Then immediately on the Sabbath He entered the synagogue and was teaching. All were astonished. And immediately He rebuked the unclean spirit and it came out. They were amazed: “What is this? A new teaching with authority!”
Yes! This is what we will reflect today. On Jesus authority. I need to warn you. This sermon spoke to me, when I was working on it, and it was challenging for me. It probably will be challenging for you too. That is a good thing. Be ready!
I want to reflect together with you on our problem. On which problem? On Jesus’ authority. On His forceful invitation: “Follow me!” That is about the 1st Commandment. “Follow me! Fear, love, trust, obey me above everything else! Trust me, when I say that I know what is good for you! Let me be your God!”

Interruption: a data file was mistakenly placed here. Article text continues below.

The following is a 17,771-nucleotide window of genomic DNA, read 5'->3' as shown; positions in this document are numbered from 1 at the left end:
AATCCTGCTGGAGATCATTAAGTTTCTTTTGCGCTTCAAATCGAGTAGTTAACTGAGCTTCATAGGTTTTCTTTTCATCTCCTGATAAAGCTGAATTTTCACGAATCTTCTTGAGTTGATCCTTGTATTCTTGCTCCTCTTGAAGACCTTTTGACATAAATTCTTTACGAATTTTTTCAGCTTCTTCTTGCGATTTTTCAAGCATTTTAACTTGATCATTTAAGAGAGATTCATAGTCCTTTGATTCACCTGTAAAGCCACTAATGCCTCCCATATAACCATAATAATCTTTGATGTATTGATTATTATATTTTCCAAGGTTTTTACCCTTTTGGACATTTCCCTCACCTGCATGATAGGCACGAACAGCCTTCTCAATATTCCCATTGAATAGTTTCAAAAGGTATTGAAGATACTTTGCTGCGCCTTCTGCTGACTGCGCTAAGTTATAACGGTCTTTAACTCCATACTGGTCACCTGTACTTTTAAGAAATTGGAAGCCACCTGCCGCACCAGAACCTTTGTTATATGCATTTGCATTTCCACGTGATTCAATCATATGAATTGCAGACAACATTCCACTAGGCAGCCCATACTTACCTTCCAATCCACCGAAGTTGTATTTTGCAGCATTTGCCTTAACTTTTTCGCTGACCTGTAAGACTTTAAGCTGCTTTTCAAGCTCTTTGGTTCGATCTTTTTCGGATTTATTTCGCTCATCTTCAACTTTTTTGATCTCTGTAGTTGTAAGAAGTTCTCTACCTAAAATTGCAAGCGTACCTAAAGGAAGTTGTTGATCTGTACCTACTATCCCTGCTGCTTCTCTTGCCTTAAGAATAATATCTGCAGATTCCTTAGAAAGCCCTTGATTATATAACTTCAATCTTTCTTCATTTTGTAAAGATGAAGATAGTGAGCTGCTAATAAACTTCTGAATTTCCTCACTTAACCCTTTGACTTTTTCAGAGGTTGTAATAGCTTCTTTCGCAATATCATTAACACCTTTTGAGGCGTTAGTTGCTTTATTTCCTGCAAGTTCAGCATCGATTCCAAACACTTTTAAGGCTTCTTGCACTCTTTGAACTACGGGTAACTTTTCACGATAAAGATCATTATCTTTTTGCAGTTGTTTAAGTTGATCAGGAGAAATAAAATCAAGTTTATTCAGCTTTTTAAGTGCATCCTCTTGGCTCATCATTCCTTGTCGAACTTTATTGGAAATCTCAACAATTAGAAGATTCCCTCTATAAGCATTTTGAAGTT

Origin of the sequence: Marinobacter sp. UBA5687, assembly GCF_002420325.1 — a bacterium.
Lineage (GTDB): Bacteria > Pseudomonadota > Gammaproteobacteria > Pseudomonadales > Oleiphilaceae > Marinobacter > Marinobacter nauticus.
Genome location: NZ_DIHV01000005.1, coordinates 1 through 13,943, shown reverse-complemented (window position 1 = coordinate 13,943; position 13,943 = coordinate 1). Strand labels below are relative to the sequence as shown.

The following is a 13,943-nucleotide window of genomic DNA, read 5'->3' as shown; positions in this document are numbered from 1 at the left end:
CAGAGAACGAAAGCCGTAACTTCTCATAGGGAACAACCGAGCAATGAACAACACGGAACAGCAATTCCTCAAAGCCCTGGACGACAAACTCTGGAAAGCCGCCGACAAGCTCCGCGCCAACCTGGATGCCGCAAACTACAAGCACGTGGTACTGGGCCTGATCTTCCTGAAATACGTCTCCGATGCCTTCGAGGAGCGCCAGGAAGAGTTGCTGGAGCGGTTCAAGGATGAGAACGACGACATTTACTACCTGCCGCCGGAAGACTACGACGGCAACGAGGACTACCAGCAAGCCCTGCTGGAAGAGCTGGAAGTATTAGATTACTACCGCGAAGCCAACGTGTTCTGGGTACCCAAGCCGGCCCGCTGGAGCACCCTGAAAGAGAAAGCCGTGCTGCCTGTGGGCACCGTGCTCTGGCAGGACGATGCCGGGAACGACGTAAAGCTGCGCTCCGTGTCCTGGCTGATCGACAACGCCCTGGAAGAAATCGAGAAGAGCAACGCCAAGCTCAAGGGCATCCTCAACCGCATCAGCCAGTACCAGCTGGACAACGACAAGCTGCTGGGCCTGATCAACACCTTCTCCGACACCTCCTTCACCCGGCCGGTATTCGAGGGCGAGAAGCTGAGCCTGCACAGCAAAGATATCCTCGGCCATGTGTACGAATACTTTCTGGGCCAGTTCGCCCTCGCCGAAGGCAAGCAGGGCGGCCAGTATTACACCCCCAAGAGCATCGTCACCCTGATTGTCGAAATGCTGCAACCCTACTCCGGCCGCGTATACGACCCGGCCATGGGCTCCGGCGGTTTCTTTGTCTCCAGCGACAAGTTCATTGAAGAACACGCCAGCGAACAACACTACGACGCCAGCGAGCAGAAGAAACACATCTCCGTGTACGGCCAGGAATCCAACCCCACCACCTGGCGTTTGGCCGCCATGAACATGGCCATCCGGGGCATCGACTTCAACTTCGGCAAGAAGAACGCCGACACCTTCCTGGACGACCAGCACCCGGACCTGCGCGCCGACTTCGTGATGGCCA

Can you feel why this is a problem for us? Because … we just don’t want to let someone else to define how we are to live. For we ourselves want to be in control. We ourselves want to be like gods.
“I want to choose what will be good for me and what will not. Not someone else…”. We all are born with this incurable sickness. We can see it already in little children. As soon as they are physically strong enough to do anything, what do they want to do? To listen to their parents’ wisdom? No, they want to do their own thing. They may have the best, the wisest, the most loving parents, who wish them well, and truly understand what would be good for them, and still – the rebellious spirit in them will urge them to do their own thing.
That is a great illustration of what our relationships with the Triune God are like. He wants to be our God, we respond: “I want to have the last word, I want to decide how to live, and no one is going to tell me what to do with my life!”